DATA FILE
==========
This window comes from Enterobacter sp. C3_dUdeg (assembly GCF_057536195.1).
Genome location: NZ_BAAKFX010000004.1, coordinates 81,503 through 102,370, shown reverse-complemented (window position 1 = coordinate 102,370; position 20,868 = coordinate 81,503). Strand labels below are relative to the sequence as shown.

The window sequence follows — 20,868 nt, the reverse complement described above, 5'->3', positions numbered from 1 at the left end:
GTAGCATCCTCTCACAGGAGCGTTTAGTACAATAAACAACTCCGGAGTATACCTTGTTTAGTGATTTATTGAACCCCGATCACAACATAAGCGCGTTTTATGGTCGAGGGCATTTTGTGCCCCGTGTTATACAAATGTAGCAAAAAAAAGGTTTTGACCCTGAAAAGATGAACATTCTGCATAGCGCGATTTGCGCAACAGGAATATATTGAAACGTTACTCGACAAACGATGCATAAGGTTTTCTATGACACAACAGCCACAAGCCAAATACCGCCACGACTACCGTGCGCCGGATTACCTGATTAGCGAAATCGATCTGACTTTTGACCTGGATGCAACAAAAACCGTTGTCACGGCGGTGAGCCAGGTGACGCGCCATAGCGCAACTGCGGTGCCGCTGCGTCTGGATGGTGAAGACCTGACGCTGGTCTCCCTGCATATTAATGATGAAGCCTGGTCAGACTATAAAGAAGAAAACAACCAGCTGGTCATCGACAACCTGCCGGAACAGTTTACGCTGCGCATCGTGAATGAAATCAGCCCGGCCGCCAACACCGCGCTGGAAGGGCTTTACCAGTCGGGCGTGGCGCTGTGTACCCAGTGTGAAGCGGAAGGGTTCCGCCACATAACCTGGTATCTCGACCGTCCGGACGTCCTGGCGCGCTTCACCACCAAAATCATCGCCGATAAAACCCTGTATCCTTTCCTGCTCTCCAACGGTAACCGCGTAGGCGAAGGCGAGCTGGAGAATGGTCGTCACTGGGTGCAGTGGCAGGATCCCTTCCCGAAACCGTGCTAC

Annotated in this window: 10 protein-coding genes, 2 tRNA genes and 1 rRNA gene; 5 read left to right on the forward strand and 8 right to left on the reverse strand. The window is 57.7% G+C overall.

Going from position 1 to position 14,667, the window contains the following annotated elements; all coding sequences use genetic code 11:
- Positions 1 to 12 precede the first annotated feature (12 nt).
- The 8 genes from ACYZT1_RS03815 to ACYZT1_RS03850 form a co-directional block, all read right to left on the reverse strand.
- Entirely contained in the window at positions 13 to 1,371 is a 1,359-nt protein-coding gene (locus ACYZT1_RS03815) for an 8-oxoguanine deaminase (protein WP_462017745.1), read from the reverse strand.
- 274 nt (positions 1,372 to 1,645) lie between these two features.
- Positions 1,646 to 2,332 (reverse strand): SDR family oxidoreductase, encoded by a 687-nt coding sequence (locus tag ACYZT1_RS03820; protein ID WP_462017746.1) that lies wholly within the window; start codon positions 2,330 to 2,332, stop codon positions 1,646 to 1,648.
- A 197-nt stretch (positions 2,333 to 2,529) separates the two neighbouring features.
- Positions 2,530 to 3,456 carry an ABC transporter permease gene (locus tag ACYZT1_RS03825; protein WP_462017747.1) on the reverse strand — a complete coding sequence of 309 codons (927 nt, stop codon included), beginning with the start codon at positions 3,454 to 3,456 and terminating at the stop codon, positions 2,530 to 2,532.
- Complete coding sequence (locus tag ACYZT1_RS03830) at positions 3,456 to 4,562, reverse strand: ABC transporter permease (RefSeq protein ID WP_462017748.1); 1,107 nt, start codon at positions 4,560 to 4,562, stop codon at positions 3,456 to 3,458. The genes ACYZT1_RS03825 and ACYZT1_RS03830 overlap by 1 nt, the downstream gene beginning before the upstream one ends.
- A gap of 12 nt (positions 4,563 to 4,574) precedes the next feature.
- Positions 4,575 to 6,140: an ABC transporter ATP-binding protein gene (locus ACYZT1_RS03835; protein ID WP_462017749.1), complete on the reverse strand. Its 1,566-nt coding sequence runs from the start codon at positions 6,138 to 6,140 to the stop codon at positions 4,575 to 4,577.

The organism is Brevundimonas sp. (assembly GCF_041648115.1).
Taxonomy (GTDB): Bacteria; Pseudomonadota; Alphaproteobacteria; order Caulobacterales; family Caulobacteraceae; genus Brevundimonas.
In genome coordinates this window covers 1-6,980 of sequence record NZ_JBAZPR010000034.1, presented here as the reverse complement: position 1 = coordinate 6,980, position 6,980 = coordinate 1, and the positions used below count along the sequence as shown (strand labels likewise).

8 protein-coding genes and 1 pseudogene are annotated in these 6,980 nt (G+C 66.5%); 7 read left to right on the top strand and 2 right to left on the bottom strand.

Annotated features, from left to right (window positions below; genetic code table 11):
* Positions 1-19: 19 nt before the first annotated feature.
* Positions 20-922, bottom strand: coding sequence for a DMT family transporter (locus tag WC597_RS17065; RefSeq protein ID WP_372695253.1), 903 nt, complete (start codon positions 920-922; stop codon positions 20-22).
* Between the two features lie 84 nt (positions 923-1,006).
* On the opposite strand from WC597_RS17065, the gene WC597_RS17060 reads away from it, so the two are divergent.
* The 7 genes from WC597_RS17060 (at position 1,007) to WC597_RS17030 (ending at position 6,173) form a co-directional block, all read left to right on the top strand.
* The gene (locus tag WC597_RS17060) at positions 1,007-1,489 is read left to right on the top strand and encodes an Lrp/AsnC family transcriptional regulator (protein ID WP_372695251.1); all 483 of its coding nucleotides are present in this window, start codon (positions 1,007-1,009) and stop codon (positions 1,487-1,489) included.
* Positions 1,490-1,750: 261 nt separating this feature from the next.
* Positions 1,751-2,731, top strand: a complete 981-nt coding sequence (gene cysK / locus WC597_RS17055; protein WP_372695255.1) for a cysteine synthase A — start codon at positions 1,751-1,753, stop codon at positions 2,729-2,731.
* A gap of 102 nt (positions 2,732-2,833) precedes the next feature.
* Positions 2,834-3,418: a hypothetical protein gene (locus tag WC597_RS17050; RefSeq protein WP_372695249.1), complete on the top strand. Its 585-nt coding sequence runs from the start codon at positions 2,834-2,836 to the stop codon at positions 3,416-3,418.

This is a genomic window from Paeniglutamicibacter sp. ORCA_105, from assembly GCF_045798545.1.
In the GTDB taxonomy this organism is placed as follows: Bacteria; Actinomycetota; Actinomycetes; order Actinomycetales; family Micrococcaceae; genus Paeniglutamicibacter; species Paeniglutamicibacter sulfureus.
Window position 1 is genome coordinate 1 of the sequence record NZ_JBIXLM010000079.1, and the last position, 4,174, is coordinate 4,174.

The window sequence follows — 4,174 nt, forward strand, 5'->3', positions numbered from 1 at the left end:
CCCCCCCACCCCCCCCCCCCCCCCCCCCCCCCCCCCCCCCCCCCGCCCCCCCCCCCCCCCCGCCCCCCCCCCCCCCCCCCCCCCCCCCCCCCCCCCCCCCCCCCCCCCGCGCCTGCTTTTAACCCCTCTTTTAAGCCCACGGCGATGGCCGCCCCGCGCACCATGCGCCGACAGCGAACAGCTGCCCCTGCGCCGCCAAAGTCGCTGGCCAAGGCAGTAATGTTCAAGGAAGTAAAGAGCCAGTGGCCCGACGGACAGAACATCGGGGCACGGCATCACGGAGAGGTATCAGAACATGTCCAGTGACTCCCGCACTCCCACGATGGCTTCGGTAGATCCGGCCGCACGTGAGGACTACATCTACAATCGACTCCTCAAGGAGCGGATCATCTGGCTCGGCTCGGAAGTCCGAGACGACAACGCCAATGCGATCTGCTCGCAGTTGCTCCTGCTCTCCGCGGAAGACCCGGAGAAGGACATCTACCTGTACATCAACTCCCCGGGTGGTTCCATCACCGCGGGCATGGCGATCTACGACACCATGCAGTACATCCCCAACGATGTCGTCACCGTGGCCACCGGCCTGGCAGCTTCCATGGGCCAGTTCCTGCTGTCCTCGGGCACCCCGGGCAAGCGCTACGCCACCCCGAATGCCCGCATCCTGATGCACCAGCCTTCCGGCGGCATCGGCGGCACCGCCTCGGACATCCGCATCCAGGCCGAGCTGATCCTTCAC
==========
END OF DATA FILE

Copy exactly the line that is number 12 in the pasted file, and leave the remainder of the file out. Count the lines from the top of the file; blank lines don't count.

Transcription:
- A 197-nt stretch (positions 2,333 to 2,529) separates the two neighbouring features.